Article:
Libra and governments, who’s going to win?

Facebook has shaken up governments around the world with the Libra project which, despite the many difficulties, does not stop: there are already 21 organizations that have signed the Libra Association including Vodafone, Uber and PayU.

Since Facebook officially unveiled the release of its cryptocurrency Libra, it has faced an outburst of criticism, with regulators and central banks raising concerns about potential threats, from data privacy to financial stability and even monetary policy, given the size and scope of the company.

In October 2019 France, Germany, Spain and Italy even formed an anti-Libra coalition to prevent the development of the project in Europe. During the same month, some of the founding members of the Libra Association, including eBay, Mastercard and Stripe, abandoned the project due to regulatory problems.

Last November, Facebook Pay, a payment system that allows Facebook users in certain regions to make payments via Instagram, WhatsApp and Messenger, was launched.

However, Facebook Pay is not a white flag and will not replace the Libra project. Facebook, in response to the walls put up by European and international governments, has readjusted its initial project, deciding to add digital currencies issued by governments such as the euro and the dollar to the cryptos supported by Calibra.

According to this new plan, Facebook expects to release Calibra and Libra simultaneously, probably in October.


The Future

What would happen if 2.4 billion users were able to use Libra for any type of payment?  Is the era of material payments over?


Neobanks and digital banks, who’s going to win?

In the Fintech sector of certain countries like Australia, Neobanks are taking hold, a bank concept that has been around since 2017.

A Neobank differs from a traditional bank mainly in that each service and every aspect of it is 100% digital.

It is not possible to visit a neobank branch, neobanks only exist in dedicated apps or their websites. A neobank offers highly convenient options, but the lack of a physical location creates a disadvantage for neobanks on a human and personal level. Neobanks integrate this lack with the development of Artificial Intelligence, applied to the traceability of transactions and the personalisation of the customer experience.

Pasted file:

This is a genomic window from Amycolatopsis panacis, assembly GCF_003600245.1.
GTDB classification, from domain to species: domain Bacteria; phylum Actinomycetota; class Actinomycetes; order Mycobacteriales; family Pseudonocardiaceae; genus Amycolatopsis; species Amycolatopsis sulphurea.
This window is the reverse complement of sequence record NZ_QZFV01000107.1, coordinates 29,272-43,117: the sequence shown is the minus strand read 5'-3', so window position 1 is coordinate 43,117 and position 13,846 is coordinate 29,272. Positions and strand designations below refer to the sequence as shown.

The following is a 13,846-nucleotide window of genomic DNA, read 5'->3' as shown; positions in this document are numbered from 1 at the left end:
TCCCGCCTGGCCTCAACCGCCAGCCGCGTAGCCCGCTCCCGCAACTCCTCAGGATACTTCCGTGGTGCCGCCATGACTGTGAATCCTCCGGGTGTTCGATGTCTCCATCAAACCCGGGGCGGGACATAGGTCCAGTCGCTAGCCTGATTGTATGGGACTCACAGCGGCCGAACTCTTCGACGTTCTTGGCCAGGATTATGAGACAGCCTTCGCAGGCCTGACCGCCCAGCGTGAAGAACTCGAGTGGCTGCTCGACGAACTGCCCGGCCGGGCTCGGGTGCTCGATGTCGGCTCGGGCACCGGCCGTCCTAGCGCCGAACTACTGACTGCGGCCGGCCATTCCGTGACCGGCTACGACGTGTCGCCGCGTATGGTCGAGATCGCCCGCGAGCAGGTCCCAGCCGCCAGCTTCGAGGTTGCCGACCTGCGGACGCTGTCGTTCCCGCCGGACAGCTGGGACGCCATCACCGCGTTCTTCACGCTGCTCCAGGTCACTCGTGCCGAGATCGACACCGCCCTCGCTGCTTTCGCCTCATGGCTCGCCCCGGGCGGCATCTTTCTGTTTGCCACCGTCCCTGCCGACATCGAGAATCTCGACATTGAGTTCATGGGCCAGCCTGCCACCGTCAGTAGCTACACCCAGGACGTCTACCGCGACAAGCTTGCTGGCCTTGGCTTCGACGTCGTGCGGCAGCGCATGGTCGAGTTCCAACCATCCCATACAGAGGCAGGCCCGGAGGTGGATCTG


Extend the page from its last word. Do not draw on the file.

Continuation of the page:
Another term that often causes confusion is “Digital bank”. A digital bank is merely the online “branch” of a large traditional bank, while a neobank is an exclusively digital entity, which is not associated with any traditional financial institution. This implies that neobanks often offer more advanced services through the application of new technologies, but also that they may be lacking in the financial services that digital banks benefit from.


The Future

Will the rise of these new entities promote the widespread use of digital payments? Will neobanks be defeated by the big digitized banks in the race for new technologies?


A return to privacy or its definitive disappearance?

The issue of privacy has become one of the most discussed issues in recent years, especially after the Facebook scandal with Cambridge Analytica.

People are looking for solutions to maintain at least a partial form of online anonymity. It’s no coincidence that the new popstars of 2019 are Monero, Dash and Zcash, all 3 privacy-oriented cryptocurrencies.

This growing popularity is also attracting the attention of regulators. If in 2019 stablecoins were their main obstacle, privacy coin will be the protagonists of 2020. Privacy is particularly difficult to reconcile with government demands, offering such a level of anonymity that it is difficult to regulate. These cryptocurrencies can hide transactions, making it more difficult for exchanges and users to comply with new international guidelines to prevent money laundering.

Some exchanges such as Coinbase are taking privacy coin away precisely to comply with local regulations.


The Future

Will privacy coins achieve disruptive popularity because they meet the anonymity needs of users or will they have to adapt to regulations that will soon come into force?